Album: Baccara, 1977
Justification: Can you genuinely love something that you’re also laughing at?
There’s an accusation I’ve had several times with different people about my deep love for “outsider music” like Wesley Willis or Lucia Pamela in which that love is questioned in terms of “but aren’t you just laughing at the crazy people?” And it’s a tricky question because only the most humourless killjoy wouldn’t laugh at the first time they heard ‘The Chicken Cow’ or ‘Walking on the Moon’, but that laughter isn’t at the artists’ expense: what they’re doing is so outside the mainstream that the incongruity of what they’re trying to achieve and the context in which they’re doing it (a casio preset backing while a guy talks about a cross between a chicken and a cow, a one-woman ragtime concept album about going to – and ostensibly recorded on – the Moon) is so pronounced that it makes one laugh with genuine wonder and delight – or at least, that’s what it does for me. And while I appreciate both artists more deeply now than I did the first time I heard them, there is still part of my enjoyment of them that revels in the sheer, glorious, unselfconscious ridiculousness of their art.
There’s nothing outsider about Baccara – they were a pair of Spanish television variety show dancers that transformed into a vocal group at the height of Eurodisco and had two enormous hits, including this one – but again, it makes me laugh every time I hear it. And it’s also legitimately one of my favourite songs.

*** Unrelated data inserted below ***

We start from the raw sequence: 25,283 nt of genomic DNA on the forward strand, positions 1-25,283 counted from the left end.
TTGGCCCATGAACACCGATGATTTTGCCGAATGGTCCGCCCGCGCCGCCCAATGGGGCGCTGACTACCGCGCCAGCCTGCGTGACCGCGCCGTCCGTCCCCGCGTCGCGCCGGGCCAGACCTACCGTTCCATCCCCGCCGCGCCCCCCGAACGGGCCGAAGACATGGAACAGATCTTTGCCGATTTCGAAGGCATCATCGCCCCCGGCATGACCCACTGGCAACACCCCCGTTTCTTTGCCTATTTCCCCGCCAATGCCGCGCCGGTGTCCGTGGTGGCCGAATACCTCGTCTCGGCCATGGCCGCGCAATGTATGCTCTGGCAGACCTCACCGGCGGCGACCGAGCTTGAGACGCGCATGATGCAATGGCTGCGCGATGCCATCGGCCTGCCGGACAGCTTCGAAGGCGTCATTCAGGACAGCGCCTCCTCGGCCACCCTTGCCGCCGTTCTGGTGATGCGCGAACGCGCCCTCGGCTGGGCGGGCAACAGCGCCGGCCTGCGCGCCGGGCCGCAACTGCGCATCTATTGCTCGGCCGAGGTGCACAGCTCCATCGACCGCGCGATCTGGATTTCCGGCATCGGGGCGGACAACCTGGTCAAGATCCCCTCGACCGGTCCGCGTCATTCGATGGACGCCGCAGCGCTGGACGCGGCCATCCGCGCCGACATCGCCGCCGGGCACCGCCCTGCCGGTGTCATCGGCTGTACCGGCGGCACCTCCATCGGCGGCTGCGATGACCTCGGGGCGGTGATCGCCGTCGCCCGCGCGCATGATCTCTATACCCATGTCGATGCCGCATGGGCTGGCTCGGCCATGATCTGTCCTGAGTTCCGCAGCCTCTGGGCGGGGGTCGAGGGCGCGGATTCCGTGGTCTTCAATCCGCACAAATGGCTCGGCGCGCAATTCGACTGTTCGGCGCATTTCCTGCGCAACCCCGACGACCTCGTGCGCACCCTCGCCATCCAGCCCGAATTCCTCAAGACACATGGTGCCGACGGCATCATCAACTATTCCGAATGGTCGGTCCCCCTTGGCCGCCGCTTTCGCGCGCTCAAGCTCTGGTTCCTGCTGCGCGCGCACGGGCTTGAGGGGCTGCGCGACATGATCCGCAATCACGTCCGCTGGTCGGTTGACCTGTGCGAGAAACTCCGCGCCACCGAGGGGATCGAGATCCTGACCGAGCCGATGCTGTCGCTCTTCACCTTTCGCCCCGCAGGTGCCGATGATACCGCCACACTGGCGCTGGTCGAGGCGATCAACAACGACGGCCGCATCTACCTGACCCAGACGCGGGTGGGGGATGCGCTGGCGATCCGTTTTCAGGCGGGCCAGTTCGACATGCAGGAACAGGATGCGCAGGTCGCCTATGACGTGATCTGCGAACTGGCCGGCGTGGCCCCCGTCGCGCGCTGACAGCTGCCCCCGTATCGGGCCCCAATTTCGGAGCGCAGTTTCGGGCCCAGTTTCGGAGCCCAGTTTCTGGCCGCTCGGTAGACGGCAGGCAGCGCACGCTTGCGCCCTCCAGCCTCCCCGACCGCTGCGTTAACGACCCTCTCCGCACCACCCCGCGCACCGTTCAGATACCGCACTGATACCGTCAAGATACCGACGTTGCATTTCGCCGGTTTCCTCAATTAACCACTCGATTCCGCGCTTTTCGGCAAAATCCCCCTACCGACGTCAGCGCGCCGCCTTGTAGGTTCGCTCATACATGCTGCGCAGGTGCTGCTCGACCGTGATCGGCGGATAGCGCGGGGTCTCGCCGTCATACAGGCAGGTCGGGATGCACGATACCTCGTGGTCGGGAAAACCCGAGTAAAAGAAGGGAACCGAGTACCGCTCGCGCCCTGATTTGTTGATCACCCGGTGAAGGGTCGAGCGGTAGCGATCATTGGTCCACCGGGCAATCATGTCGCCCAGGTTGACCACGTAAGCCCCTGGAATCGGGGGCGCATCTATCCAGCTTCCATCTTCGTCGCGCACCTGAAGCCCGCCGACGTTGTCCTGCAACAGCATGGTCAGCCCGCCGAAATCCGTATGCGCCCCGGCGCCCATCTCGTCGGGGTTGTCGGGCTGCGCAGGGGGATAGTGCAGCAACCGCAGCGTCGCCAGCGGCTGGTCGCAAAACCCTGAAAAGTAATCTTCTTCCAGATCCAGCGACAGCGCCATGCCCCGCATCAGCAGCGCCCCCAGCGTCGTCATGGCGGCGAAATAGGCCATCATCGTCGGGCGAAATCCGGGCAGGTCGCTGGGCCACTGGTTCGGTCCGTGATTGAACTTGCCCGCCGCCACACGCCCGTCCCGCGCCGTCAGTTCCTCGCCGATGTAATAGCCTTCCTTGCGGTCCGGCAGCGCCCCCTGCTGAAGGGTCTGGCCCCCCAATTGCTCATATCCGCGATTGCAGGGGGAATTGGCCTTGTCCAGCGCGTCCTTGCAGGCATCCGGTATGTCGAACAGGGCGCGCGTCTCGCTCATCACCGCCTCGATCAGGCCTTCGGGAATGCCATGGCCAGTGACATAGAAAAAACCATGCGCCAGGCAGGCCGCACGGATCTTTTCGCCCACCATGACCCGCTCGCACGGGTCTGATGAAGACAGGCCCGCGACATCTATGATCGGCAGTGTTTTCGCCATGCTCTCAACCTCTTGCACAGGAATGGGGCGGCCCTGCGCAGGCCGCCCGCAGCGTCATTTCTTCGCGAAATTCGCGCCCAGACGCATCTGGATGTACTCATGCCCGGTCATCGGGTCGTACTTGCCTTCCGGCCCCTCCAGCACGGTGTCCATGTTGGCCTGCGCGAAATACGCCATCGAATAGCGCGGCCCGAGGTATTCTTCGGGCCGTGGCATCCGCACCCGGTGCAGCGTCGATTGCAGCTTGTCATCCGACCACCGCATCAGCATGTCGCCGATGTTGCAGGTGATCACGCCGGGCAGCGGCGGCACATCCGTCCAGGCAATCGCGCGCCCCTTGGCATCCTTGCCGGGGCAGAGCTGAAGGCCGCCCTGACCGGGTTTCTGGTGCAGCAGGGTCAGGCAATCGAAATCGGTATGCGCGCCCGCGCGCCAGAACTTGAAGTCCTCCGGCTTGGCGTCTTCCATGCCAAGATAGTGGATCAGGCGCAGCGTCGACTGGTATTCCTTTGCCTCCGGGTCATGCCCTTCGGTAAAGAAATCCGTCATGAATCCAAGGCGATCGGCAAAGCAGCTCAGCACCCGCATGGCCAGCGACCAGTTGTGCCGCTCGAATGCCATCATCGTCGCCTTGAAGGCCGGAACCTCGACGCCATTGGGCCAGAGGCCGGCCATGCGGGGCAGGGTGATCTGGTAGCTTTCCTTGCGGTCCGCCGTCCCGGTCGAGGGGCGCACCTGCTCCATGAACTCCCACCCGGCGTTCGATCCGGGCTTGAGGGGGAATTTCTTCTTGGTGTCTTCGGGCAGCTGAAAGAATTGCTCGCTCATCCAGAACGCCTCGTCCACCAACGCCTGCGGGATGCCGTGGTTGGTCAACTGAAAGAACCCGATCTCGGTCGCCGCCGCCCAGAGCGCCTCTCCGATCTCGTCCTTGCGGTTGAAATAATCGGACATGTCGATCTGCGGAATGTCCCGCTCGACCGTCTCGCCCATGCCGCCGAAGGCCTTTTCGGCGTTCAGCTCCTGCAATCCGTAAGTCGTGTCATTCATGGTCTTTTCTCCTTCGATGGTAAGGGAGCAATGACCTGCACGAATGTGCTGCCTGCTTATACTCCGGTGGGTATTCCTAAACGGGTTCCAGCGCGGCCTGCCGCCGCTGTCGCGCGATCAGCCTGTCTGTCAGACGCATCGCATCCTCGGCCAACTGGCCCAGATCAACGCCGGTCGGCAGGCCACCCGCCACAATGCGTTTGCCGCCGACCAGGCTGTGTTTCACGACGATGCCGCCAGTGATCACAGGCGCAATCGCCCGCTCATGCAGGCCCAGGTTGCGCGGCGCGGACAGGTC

It’s so slinky and breathy, in that gloriously oversexualised European disco idiom that was also pumping out acts like Boney M, and the lyrics so ludicrous for the most part, but there’s something utterly, inescapably joyful every time they build to that string-heavy crescendo in the chorus.
Also, as a sucker for songs-that-reference-the-art-of-writing-songs, I would argue that Leonard Cohen’s genius “it goes like this, the fourth, the fifth / the minor fall, the major lift” in ‘Hallelujah’ still has nothing on “…You want to know if I can dance / Yes sir, already told told you in the first verse / And in the chorus, but I will give you one more chance…” That is meta-post-modern to a level that few songwriters would dare try. Nice work, secret-power-behind-the-throne songwriters Frank Dostal and Rolf Soja.
Baccara’s time in the spotlight was predictably short: this and ‘Sorry, I’m a Lady’ were major hits in Europe but the second album didn’t do so well (despite the duo representing Luxumborg, for reasons I’m unable to discern, in the 1978 Eurovision Song Contest), and a dispute with Dostal and Soja saw the girls left with lesser writers until they split in 1983. However, both Mayte Mateos (the more singery of the two) and María Mendiola (more backups and humming) formed new duos called Baccara by the mid-80s. They never worked together again, although they’re apparently still friends. And yes, each of them are still touring as Baccara – Spanish copyright law, what on earth are you waiting for?
And the reason it’s been in my mind at the moment is because my girlfriend and I were just booked to DJ at a roller disco, and this is going to be the jewel in our set. Mark my words.
SONG YOU SHOULD HAVE REDISCOVERED THIS TIME IN 2010: OMD were celebrating their toe-tapping electro-pop ode to, um, the bombing of Hiroshima with ‘Enola Gay’.
SONG YOU SHOULD HAVE REDISCOVERED THIS TIME IN 2011: 19th was a Sunday, but the 18th was all about Gang of Four and the mighty ‘I Love a Man in Uniform’.
AND HERE’S THE LAST FIVE…